Aviation safety investigations & reports

Collision with terrain following an engine power loss involving Cessna 172M, VH‑WTQ, 12 NM (22 km) north-west of Agnes Water, Queensland on 10 January 2017

Investigation number:
AO-2017-005
Status: Completed
Investigation completed
Phase: Final report: Dissemination Read more information on this investigation phase

Final Report

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What happened

On 10 January 2017, at about 1030 Eastern Standard Time, a Cessna 172M, registered VH‑WTQ, departed Agnes Water aeroplane landing area (ALA), Queensland on a passenger charter flight to a beach ALA on Middle Island. There was a pilot and three passengers on board.

At about 1038, the pilot was conducting an airborne inspection of the beach ALA to ensure that it was suitable for a landing. During the inspection, when the aircraft was at about 60 ft above mean sea level (AMSL), the aircraft’s engine had a sudden and total power loss.

After conducting initial checks, the pilot elected to conduct a significant left turn to the beach. During the continued turn, the aircraft impacted the beach with little or no control and a significant descent rate. One of the rear-seat passengers was fatally injured and the other three occupants sustained serious injuries. The aircraft was destroyed.

What the ATSB found

Despite a detailed inspection of the engine and related systems, the ATSB was unable to identify the reason for the loss of engine power. Nevertheless, the ATSB found that the operator’s procedures and practices for conducting airborne inspections of the Middle Island ALA did not effectively manage the risk of an engine failure or power loss when at a low height. The inspections were generally flown at 50–100 ft AMSL while flying at normal cruise speed towards an area of water at the end of the beach, with no planned consideration of what to do in the event of an emergency.

Although not found to be contributing to the accident, there were a number of other problems identified with the operator’s activities. The documented flight hours for the aircraft underestimated the actual flight hours. In addition, for the accident flight, the aircraft exceeded the maximum take-off weight and the baggage and supplies on the aircraft were not effectively secured. The ATSB also identified safety issues with the operator’s practices for calculating weight and balance, securing loads, and the conduct of near-aerobatic manoeuvres during passenger charter flights with limited controls in place to manage the risk of such manoeuvres. More generally, the operator had no effective assurance mechanisms in place to regularly and independently review the suitability of its activities.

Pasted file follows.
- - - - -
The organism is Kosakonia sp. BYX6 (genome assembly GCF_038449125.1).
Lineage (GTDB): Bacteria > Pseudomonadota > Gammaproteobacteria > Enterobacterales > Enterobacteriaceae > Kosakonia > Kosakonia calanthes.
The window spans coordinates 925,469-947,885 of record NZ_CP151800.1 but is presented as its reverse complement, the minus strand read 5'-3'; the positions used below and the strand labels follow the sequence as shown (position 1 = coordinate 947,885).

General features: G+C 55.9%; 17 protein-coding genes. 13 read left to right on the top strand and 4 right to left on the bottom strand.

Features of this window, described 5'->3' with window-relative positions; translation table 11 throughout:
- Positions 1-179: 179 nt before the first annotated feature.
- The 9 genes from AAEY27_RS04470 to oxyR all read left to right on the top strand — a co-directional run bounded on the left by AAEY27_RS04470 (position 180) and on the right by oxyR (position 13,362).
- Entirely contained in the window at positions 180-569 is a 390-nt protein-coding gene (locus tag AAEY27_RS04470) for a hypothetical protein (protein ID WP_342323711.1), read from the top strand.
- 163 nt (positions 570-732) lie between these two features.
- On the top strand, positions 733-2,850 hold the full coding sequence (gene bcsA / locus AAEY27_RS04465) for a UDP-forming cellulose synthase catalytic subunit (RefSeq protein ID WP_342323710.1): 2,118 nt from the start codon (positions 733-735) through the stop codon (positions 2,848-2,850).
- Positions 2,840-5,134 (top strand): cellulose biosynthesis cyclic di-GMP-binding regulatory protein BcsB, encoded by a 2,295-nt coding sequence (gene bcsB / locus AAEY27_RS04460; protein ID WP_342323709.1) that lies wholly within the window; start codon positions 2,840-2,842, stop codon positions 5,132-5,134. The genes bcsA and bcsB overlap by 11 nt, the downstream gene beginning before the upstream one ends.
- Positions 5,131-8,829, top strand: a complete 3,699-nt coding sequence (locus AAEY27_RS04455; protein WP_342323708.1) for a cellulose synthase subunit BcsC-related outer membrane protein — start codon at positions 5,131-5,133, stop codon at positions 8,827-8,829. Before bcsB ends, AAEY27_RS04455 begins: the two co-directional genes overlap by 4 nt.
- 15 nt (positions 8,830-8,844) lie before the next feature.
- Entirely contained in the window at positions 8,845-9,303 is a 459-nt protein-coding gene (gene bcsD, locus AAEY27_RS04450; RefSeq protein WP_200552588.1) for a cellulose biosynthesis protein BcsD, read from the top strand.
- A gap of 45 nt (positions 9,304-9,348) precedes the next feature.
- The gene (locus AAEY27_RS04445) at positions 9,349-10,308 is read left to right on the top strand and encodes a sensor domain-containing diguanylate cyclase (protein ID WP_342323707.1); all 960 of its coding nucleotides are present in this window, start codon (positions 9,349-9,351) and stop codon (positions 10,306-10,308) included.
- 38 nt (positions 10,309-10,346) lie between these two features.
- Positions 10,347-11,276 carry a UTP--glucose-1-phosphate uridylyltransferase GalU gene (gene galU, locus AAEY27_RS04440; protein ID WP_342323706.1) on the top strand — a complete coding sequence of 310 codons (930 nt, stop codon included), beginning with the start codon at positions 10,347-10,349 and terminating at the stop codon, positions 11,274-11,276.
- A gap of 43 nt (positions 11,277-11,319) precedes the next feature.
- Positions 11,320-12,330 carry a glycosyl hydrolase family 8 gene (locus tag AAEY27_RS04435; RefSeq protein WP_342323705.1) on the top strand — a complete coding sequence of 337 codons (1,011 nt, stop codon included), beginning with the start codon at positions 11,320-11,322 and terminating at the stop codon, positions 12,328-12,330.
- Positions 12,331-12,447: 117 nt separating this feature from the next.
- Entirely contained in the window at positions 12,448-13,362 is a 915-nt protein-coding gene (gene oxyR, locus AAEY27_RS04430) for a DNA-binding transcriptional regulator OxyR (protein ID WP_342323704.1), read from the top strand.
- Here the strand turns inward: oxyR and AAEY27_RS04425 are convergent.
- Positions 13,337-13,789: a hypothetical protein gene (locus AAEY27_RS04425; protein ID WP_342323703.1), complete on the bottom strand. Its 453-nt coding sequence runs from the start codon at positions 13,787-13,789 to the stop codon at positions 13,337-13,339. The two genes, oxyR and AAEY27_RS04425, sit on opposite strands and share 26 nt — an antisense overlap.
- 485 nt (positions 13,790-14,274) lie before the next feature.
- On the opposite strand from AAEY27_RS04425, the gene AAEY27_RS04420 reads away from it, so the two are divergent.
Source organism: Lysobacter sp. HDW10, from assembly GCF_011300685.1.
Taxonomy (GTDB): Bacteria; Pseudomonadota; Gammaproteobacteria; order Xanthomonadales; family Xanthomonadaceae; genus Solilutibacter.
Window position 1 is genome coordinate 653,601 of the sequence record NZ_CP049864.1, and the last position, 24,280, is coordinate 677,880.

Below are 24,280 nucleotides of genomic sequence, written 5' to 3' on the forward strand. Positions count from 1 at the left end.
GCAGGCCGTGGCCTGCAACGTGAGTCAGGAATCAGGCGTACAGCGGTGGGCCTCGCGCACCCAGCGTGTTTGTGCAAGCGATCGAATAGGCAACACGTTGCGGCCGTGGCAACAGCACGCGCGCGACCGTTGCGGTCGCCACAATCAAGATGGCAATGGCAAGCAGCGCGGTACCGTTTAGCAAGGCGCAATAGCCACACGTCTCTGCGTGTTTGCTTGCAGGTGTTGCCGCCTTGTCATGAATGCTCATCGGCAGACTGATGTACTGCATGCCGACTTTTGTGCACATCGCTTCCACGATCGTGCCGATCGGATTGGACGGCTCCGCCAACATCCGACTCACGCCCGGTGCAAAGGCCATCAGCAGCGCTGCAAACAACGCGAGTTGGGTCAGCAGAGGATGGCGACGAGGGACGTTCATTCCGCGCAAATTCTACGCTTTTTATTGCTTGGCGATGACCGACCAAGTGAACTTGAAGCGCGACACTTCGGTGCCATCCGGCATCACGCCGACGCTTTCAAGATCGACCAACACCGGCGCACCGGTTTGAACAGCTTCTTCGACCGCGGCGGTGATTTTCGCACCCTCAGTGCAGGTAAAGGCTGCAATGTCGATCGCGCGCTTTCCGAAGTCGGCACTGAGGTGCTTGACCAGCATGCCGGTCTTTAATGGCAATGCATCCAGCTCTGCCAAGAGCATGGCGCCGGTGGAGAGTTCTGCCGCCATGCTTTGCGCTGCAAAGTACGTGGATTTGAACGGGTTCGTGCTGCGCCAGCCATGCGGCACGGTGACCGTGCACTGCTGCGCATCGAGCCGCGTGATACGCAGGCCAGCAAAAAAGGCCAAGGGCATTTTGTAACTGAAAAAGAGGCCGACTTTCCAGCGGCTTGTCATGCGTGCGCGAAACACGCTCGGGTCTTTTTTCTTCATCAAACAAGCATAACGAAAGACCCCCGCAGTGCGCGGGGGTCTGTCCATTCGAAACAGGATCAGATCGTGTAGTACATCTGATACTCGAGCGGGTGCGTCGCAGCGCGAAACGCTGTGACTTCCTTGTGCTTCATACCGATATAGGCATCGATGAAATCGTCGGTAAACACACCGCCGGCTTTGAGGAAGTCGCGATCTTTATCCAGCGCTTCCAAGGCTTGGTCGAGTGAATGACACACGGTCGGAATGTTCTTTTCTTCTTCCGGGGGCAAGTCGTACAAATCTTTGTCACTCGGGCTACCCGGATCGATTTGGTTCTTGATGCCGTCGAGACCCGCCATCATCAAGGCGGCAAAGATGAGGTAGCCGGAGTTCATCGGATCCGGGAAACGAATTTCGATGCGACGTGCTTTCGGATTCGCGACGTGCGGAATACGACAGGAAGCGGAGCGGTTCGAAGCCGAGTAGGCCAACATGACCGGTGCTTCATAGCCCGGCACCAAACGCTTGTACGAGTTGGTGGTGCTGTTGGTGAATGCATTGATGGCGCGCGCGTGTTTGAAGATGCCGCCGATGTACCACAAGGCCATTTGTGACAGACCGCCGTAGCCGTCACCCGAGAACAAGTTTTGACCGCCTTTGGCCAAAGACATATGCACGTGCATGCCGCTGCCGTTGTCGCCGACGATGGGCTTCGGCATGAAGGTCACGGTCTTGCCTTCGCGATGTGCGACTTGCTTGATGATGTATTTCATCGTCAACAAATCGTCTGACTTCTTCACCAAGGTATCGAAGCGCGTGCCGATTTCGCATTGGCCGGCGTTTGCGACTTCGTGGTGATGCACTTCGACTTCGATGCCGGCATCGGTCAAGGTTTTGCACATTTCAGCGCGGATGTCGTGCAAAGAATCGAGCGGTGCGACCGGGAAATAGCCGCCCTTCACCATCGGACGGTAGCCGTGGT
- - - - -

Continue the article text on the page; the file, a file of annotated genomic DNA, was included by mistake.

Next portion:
The aircraft’s rear seats were not equipped with upper torso restraints (shoulder belts or harnesses). Such restraints were not required for seats (other than in the front row) of small aeroplanes manufactured prior to December 1986, however, numerous international investigation agencies (including the ATSB) and some aircraft manufacturers have recommended they be fitted. Had such restraints been fitted, the rear-seat passengers’ injuries would very likely have been less severe.

Although the operator’s primary activity since July 2009 was passenger transport flights to beach aeroplane landing areas (ALAs), regulatory oversight by the Civil Aviation Safety Authority (CASA) had not examined the operator’s procedures and practices for conducting flight operations at these ALAs. It was difficult to determine whether additional focus on this topic during surveillance would have identified the problems associated with the operator’s airborne inspections. Nevertheless, the ATSB identified a safety issue with CASA’s procedures and guidance for scoping surveillance events.

What's been done as a result

Following the accident, CASA requested the operator to cease flight operations under its Air Operator’s Certificate (AOC). On 27 January 2017, CASA issued the operator with a notice of immediate suspension of its AOC, and on 10 March 2017 the operator requested that CASA cancel its AOC.

CASA has stated that it will not be mandating the fitment of upper torso restraints, even for air transport flights in small aircraft. Given that a significant number of small aircraft in Australia still do not have upper torso restraints in non-front row seats, the ATSB has issued a safety recommendation to CASA. The ATSB recommends that CASA consider mandating the fitment of upper torso restraints for all seats in small aircraft, particularly those used for air transport operations and/or aircraft where the manufacturer has issued a mandatory service bulletin to fit upper torso restraints for all seats.

While this is being considered by CASA, the ATSB has issued a safety advisory notice to encourage all owners and operators of small aircraft to fit upper torso restraints for all passenger seats to minimise injury risk.

CASA has also advised that air transport operators of small aeroplanes will be required to brief passengers about when and how to adopt a brace position.